Re: Backup problem using "cp"
- Date: Mon, 7 May 2018 06:31:16 -0500
- From: Richard Owlett <rowlett@xxxxxxxxxxx>
- Subject: Re: Backup problem using "cp"
On 05/06/2018 10:11 AM, Thomas Schmitt wrote:
Richard Owlett wrote:
Thought I was doing that by specifying -x.
Either cp -x has a bug or the target directory is not in a different
filesystem than "/" and not a mount point of such a filesystem.
Check the device numbers of "/" and "/media/richard/MISC...".
E.g. like this
$ stat / | fgrep Device
Device: 803h/2051d Inode: 2 Links: 25
$ stat /bkp | fgrep Device
Device: 814h/2068d Inode: 2 Links: 7
Here "/bkp" has a different device number (2068) than "/" (2051).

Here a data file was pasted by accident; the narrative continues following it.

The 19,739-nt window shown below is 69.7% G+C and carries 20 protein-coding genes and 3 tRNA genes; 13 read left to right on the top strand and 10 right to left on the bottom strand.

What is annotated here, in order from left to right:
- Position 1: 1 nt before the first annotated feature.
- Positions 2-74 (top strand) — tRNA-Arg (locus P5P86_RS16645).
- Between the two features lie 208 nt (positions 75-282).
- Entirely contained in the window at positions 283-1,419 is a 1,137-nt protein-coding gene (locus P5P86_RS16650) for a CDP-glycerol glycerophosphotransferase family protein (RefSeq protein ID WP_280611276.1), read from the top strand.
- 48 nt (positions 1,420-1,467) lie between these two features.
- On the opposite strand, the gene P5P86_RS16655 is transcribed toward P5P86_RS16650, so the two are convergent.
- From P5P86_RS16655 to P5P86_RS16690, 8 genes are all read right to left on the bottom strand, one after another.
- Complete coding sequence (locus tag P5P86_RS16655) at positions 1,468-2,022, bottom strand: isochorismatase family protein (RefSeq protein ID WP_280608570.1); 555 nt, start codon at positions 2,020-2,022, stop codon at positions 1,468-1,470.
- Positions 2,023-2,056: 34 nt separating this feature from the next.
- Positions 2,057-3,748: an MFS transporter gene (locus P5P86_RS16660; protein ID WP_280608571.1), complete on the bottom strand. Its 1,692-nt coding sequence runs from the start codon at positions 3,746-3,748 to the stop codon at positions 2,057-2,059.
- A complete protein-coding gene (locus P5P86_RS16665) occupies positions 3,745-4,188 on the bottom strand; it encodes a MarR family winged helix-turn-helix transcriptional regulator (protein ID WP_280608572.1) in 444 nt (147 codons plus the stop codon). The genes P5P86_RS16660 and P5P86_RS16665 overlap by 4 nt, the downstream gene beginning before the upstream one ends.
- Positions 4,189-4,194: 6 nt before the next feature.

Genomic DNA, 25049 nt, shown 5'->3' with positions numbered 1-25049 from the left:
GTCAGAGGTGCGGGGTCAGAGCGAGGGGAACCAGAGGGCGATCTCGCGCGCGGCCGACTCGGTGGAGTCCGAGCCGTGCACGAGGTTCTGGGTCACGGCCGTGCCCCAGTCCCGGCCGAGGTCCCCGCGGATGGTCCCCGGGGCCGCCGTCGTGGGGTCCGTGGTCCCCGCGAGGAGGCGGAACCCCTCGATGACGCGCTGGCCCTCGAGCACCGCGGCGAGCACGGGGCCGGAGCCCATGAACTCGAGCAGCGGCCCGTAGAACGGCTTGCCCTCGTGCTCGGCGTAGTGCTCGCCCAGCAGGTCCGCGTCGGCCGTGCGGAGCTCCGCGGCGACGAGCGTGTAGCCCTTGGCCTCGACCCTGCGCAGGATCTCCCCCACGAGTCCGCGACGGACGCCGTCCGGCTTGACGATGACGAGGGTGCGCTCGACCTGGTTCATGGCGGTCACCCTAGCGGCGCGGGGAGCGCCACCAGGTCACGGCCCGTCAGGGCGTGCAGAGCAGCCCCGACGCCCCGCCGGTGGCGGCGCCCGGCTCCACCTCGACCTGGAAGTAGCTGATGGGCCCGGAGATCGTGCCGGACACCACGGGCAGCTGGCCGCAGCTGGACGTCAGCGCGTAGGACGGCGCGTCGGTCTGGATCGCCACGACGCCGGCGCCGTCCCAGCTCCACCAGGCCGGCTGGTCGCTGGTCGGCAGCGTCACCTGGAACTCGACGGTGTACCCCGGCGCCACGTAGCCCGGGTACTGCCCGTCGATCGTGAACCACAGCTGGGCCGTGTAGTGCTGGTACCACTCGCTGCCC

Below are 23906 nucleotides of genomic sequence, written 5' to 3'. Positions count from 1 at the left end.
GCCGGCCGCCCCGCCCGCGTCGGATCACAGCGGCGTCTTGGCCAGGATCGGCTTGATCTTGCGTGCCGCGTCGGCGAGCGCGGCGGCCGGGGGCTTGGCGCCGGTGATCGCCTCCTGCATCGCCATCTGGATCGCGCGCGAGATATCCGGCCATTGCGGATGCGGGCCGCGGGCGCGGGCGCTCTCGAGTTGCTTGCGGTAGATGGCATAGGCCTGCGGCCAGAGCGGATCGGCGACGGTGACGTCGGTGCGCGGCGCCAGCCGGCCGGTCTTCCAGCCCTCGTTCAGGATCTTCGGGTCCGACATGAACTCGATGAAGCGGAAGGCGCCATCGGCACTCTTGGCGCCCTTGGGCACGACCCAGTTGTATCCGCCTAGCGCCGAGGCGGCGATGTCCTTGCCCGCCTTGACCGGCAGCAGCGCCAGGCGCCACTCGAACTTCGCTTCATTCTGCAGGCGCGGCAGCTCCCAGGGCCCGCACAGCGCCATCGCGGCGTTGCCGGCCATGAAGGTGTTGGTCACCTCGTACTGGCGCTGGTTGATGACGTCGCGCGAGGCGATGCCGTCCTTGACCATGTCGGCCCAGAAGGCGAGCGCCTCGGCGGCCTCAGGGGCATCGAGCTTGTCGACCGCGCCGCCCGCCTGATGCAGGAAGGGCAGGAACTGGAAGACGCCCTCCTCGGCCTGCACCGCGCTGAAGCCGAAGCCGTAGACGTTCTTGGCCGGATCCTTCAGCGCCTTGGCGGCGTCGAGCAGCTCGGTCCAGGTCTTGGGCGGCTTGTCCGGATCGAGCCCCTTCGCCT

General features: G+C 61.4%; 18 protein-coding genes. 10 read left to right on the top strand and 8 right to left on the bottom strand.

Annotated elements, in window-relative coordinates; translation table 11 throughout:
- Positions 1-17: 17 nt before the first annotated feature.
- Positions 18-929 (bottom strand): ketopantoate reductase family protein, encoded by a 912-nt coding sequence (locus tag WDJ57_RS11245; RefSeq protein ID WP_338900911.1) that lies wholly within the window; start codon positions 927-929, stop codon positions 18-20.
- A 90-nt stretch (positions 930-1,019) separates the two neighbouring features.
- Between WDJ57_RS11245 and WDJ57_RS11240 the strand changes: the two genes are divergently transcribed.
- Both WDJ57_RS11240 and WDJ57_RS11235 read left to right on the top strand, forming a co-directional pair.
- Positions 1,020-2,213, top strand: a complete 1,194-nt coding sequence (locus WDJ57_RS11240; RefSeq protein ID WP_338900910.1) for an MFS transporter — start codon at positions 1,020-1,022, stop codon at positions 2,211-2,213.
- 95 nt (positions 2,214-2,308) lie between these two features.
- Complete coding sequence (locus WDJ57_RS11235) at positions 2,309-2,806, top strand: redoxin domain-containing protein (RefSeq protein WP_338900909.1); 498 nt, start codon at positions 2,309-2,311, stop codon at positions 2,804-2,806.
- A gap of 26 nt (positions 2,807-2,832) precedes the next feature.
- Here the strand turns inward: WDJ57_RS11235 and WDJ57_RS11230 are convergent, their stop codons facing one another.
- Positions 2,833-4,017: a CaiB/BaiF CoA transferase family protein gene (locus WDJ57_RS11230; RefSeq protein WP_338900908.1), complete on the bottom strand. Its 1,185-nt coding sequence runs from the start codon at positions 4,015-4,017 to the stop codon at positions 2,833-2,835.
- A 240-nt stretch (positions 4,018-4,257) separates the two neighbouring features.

So it (its inode, to be exacting) is in a different filesystem.
As contrast see a directory in the same filesystem as "/":
$ stat /home | fgrep Device
Device: 803h/2051d Inode: 2228225 Links: 60
richard@debian-jan13:~$ stat / | fgrep Device
Device: 80eh/2062d Inode: 2 Links: 22
richard@debian-jan13:~$ stat /media | fgrep Device
Device: 80eh/2062d Inode: 131073 Links: 5
I gather that "cp" is then an inappropriate tool.
"tar" is inappropriate for my preferences - I was attempting to use "cp"
as there would be multiple files &/or directories as input *and* output.
I suspect long term I want "rsync" [ *MUCH* reading to do! ]
Any way to accomplish that without explicitly listing all directories except
If it is indeed a bug with cp -x, then you could use some archiver like
"tar" which has options to exclude a file.
> Get inspiration from googling "tar pipe for copying".
Although I wish to avoid "tar", I did get inspiration for a brute force
method - I'll try it first before commenting.